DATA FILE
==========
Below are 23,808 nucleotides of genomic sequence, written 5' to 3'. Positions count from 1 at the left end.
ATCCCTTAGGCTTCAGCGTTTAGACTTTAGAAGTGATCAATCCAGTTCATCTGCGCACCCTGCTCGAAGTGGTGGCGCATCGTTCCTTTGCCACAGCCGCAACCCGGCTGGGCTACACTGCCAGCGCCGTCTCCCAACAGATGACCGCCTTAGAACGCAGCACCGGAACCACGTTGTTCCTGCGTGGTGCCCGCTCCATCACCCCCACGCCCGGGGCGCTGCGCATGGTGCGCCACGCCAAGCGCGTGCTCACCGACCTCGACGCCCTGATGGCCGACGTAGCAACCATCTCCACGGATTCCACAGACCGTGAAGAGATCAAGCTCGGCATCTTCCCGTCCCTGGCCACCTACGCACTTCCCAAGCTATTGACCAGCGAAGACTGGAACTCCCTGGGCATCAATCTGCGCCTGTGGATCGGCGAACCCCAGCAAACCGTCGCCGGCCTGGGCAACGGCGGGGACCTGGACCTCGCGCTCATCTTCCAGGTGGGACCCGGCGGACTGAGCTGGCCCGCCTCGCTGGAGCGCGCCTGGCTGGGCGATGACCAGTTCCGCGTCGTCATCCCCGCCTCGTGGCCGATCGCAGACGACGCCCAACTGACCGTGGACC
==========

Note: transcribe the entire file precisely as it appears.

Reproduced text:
Below are 23,808 nucleotides of genomic sequence, written 5' to 3'. Positions count from 1 at the left end.
ATCCCTTAGGCTTCAGCGTTTAGACTTTAGAAGTGATCAATCCAGTTCATCTGCGCACCCTGCTCGAAGTGGTGGCGCATCGTTCCTTTGCCACAGCCGCAACCCGGCTGGGCTACACTGCCAGCGCCGTCTCCCAACAGATGACCGCCTTAGAACGCAGCACCGGAACCACGTTGTTCCTGCGTGGTGCCCGCTCCATCACCCCCACGCCCGGGGCGCTGCGCATGGTGCGCCACGCCAAGCGCGTGCTCACCGACCTCGACGCCCTGATGGCCGACGTAGCAACCATCTCCACGGATTCCACAGACCGTGAAGAGATCAAGCTCGGCATCTTCCCGTCCCTGGCCACCTACGCACTTCCCAAGCTATTGACCAGCGAAGACTGGAACTCCCTGGGCATCAATCTGCGCCTGTGGATCGGCGAACCCCAGCAAACCGTCGCCGGCCTGGGCAACGGCGGGGACCTGGACCTCGCGCTCATCTTCCAGGTGGGACCCGGCGGACTGAGCTGGCCCGCCTCGCTGGAGCGCGCCTGGCTGGGCGATGACCAGTTCCGCGTCGTCATCCCCGCCTCGTGGCCGATCGCAGACGACGCCCAACTGACCGTGGACC